Ai Weiwei, the acclaimed Chinese artist who remains in detention in China, has a major outdoor installation at Harvard University right now. The work is linked to exactly the activities that have been getting Ai into so much trouble with the Chinese government.
Untitled, the work consists of nine steel frames in the shape of cubes loosely arranged in a grid on the lawn outside the Northwest Science Building on Oxford Street.
The cubes are covered with a total of 5,335 school backpacks. The work is one of Ai's multiple responses to the 2008 Sichuan Province earthquake, and the subsequent "Citizens Investigation" initiated by Ai and his studio. The investigation publicized the finding that defective construction of school buildings was to blame for many of the children's deaths in the earthquake, a finding that has been denied by government authorities. The names of the victims are recited in a sound piece accompanying the work.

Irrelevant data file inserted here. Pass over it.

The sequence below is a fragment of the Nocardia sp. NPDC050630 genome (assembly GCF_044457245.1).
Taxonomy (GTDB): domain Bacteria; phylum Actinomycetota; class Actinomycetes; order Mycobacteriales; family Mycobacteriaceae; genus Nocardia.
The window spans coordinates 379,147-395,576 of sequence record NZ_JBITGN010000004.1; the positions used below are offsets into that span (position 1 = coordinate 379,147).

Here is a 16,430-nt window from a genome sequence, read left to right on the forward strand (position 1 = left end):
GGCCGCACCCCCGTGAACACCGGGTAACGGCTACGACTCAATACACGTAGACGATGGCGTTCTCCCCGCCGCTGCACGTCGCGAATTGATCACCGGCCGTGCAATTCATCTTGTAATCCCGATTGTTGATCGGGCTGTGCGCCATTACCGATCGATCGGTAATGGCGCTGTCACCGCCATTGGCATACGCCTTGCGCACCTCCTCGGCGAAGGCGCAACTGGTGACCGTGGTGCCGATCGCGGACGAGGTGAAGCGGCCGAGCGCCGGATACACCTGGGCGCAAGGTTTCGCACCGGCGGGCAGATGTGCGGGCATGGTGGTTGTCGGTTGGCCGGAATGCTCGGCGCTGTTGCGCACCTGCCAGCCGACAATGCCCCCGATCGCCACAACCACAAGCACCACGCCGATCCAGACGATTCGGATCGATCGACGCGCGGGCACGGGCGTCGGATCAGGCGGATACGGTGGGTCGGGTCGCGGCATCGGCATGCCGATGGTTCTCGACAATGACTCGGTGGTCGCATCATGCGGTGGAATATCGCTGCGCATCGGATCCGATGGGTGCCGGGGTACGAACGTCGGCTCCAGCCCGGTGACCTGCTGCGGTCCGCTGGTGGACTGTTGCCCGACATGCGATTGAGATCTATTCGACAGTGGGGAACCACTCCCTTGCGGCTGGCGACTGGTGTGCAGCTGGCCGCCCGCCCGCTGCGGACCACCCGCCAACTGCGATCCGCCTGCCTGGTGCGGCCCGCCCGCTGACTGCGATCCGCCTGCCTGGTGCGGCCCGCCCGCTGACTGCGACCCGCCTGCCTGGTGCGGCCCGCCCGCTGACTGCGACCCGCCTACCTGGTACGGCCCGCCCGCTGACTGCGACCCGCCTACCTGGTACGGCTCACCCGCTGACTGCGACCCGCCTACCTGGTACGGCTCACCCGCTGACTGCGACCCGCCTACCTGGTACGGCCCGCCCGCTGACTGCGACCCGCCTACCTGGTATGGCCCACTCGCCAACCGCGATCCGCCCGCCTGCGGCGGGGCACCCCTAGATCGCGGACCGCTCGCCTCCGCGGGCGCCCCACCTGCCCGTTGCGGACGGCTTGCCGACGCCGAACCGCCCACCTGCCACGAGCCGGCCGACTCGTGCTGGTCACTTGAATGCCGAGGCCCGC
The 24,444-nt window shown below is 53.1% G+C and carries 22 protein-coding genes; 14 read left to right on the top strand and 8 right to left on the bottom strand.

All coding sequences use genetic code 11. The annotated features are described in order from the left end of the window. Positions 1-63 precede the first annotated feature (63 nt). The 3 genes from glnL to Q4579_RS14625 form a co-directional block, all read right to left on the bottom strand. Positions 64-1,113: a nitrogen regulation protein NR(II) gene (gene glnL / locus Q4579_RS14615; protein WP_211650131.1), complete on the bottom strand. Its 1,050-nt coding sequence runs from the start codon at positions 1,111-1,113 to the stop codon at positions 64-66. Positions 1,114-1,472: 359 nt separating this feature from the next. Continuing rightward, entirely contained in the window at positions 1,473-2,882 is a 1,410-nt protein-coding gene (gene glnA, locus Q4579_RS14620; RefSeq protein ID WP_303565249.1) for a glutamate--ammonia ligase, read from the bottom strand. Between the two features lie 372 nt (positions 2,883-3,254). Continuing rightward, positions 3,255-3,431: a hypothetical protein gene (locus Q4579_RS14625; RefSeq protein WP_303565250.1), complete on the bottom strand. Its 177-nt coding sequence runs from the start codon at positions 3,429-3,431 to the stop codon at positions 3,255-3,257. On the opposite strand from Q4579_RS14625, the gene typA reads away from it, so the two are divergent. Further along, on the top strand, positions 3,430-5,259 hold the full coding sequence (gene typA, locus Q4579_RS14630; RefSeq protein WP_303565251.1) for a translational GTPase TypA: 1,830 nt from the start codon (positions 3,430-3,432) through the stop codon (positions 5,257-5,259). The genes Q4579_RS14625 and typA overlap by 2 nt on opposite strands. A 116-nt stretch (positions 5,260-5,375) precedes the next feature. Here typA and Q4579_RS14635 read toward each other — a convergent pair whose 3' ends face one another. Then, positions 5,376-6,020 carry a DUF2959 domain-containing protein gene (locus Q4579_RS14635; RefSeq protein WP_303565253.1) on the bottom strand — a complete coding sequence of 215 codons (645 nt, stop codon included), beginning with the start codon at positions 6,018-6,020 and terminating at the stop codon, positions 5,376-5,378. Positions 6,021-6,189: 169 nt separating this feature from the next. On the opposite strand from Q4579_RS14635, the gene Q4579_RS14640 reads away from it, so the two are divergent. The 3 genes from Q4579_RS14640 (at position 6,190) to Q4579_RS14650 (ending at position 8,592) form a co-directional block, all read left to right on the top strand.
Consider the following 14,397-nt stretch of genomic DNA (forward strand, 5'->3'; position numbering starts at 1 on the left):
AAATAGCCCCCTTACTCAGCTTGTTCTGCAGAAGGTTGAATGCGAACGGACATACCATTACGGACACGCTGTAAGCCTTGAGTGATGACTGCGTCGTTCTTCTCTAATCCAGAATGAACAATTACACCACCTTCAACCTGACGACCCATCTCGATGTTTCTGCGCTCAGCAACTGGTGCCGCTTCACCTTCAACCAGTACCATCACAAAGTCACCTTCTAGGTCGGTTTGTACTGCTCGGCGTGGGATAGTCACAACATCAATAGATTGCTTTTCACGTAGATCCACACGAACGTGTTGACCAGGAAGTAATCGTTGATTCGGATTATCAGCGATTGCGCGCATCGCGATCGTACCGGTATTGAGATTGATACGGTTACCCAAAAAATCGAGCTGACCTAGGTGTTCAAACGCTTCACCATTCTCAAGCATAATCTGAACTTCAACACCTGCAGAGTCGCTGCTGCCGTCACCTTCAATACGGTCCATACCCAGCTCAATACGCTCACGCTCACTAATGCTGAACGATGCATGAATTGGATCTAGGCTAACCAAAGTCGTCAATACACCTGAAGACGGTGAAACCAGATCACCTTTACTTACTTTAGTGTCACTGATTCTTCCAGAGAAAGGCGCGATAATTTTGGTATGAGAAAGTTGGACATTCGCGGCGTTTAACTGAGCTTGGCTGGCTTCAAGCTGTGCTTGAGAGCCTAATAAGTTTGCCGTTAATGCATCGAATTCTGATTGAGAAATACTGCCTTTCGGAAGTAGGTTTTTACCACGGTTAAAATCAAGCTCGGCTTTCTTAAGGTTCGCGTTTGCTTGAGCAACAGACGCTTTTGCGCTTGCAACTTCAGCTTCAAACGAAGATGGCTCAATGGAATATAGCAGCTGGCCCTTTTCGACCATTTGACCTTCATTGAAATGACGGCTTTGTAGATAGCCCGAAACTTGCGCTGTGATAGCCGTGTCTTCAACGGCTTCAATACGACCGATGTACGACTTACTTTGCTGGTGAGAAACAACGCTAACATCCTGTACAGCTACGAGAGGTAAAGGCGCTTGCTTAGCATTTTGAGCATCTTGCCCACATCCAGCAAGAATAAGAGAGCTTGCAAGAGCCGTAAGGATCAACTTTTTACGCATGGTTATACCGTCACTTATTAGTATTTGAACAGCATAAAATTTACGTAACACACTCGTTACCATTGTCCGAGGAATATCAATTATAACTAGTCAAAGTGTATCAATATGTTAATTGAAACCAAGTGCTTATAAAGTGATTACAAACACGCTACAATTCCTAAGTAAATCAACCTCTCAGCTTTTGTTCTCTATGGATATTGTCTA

Ai's work at Harvard is part of an engrossing exhibition called "The Divine Comedy." The shoe features installations by two other celebrated contemporary artists - Iceland's Olafur Eliasson and Italy's Tomas Saraceno - both of whom, like Ai, studied at Harvard's Graduate School of Design, which organized the show.
At a talk by Saraceno and Eliasson hosted by the Graduate School of Design's Sanford Kwinter, there was an empty chair on the stage. At intervals throughout the talk, different students placed a heavy coat on the chair, removed it, replaced it, and removed it again. The panelists were clearly thrown by the interruption. But at the end of the talk, Eliasson gratefully acknowledged the students' actions, which were clearly intended to draw attention to Ai's absence, and his current plight.
The Association of Art Museum Directors has just released a petition calling for the release of Ai.